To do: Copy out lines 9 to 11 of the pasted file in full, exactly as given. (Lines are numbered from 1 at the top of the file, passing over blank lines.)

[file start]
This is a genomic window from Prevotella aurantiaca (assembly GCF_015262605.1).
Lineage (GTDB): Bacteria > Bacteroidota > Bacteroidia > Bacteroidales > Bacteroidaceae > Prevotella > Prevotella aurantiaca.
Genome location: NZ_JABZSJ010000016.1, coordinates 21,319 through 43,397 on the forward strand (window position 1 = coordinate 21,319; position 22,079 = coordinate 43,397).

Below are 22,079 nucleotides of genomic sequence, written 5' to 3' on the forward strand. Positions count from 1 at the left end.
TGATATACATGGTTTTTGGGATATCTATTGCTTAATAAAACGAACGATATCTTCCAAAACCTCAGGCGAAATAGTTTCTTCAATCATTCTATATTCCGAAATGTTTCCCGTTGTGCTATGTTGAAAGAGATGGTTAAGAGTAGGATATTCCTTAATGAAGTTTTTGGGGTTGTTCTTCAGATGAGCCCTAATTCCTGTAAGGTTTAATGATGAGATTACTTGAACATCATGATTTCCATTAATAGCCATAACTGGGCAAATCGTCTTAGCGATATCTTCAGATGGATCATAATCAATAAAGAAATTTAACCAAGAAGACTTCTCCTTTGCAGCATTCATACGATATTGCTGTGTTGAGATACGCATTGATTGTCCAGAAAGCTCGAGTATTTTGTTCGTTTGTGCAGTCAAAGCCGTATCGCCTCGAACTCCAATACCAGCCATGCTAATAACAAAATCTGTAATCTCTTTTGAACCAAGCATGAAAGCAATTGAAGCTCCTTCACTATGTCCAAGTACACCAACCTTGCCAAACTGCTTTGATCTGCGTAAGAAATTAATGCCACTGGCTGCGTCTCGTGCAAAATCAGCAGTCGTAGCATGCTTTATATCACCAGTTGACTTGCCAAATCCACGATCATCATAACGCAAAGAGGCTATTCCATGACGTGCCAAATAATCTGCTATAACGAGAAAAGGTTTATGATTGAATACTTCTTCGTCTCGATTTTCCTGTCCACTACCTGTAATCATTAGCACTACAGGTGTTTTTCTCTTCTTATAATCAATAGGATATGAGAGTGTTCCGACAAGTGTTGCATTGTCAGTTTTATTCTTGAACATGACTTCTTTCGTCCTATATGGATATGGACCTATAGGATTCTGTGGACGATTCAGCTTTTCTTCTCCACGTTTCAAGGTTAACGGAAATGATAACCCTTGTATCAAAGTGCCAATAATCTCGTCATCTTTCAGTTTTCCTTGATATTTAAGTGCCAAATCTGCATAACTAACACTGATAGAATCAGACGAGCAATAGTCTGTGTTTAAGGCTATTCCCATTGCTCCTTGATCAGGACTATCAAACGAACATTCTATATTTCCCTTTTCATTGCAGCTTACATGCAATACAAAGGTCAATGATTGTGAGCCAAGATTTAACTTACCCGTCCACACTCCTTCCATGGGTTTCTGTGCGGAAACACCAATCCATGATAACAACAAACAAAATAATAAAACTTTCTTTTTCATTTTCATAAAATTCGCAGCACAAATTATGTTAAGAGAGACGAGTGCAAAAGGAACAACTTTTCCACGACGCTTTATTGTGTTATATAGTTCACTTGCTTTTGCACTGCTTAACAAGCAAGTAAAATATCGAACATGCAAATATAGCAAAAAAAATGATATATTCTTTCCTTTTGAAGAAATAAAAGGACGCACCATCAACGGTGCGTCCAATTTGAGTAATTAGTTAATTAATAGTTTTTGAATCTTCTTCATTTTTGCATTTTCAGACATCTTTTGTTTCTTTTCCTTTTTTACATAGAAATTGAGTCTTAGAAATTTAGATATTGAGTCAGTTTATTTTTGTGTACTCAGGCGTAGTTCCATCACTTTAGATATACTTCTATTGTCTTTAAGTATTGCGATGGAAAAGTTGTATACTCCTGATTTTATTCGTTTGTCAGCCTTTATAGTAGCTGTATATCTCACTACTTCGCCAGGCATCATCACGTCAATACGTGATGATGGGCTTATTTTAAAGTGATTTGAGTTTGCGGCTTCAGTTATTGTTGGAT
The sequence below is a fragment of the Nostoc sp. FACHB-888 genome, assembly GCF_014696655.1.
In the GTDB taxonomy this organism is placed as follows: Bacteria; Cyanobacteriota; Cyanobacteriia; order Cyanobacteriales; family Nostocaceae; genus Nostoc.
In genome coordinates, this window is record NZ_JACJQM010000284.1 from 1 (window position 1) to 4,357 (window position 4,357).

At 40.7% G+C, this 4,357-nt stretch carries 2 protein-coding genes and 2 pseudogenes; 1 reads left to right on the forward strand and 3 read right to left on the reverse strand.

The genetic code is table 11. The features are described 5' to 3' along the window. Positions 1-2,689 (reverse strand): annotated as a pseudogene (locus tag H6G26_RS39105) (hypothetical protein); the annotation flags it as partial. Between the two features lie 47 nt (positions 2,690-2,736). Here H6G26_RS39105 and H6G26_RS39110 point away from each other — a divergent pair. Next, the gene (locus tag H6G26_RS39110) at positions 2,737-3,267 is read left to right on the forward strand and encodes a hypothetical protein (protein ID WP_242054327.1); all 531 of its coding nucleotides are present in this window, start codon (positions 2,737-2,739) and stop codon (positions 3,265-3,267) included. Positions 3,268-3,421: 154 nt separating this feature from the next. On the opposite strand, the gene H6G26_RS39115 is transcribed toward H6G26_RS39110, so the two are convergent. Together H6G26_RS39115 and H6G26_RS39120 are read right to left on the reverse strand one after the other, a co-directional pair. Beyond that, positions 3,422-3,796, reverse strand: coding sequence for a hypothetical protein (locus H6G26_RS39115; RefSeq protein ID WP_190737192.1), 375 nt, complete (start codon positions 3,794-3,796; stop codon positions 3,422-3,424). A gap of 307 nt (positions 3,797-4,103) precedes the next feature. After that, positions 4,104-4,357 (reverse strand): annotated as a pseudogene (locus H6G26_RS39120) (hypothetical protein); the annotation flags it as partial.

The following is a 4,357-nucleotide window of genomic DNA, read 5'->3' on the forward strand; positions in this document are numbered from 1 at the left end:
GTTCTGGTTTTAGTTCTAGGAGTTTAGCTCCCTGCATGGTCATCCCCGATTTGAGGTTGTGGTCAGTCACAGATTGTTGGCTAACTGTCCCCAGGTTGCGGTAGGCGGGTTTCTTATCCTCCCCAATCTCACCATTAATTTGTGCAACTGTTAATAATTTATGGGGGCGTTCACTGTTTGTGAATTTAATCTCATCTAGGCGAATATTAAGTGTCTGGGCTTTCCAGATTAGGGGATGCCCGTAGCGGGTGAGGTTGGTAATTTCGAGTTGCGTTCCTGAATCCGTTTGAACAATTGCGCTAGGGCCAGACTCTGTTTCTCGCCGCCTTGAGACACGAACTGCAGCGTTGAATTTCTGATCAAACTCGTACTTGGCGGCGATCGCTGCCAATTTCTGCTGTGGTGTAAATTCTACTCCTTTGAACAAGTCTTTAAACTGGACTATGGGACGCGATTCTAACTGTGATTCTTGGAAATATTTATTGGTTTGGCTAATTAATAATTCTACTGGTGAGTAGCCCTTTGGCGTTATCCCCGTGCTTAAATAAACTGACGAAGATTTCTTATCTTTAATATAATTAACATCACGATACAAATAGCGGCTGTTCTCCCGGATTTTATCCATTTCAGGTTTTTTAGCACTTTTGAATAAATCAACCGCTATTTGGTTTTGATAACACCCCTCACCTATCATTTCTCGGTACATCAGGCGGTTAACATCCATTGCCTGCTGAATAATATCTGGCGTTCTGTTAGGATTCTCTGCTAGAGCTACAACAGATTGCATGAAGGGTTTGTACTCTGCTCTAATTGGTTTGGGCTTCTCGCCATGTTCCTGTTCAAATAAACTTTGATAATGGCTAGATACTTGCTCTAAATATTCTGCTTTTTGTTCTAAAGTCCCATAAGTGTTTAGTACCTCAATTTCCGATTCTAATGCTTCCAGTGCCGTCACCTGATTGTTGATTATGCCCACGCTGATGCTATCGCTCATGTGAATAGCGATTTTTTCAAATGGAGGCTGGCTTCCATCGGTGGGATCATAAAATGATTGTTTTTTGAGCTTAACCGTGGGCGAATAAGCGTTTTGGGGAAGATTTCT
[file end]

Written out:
At 40.7% G+C, this 4,357-nt stretch carries 2 protein-coding genes and 2 pseudogenes; 1 reads left to right on the forward strand and 3 read right to left on the reverse strand.

The genetic code is table 11. The features are described 5' to 3' along the window. Positions 1-2,689 (reverse strand): annotated as a pseudogene (locus tag H6G26_RS39105) (hypothetical protein); the annotation flags it as partial. Between the two features lie 47 nt (positions 2,690-2,736). Here H6G26_RS39105 and H6G26_RS39110 point away from each other — a divergent pair. Next, the gene (locus tag H6G26_RS39110) at positions 2,737-3,267 is read left to right on the forward strand and encodes a hypothetical protein (protein ID WP_242054327.1); all 531 of its coding nucleotides are present in this window, start codon (positions 2,737-2,739) and stop codon (positions 3,265-3,267) included. Positions 3,268-3,421: 154 nt separating this feature from the next. On the opposite strand, the gene H6G26_RS39115 is transcribed toward H6G26_RS39110, so the two are convergent. Together H6G26_RS39115 and H6G26_RS39120 are read right to left on the reverse strand one after the other, a co-directional pair. Beyond that, positions 3,422-3,796, reverse strand: coding sequence for a hypothetical protein (locus H6G26_RS39115; RefSeq protein ID WP_190737192.1), 375 nt, complete (start codon positions 3,794-3,796; stop codon positions 3,422-3,424). A gap of 307 nt (positions 3,797-4,103) precedes the next feature. After that, positions 4,104-4,357 (reverse strand): annotated as a pseudogene (locus H6G26_RS39120) (hypothetical protein); the annotation flags it as partial.

The following is a 4,357-nucleotide window of genomic DNA, read 5'->3' on the forward strand; positions in this document are numbered from 1 at the left end: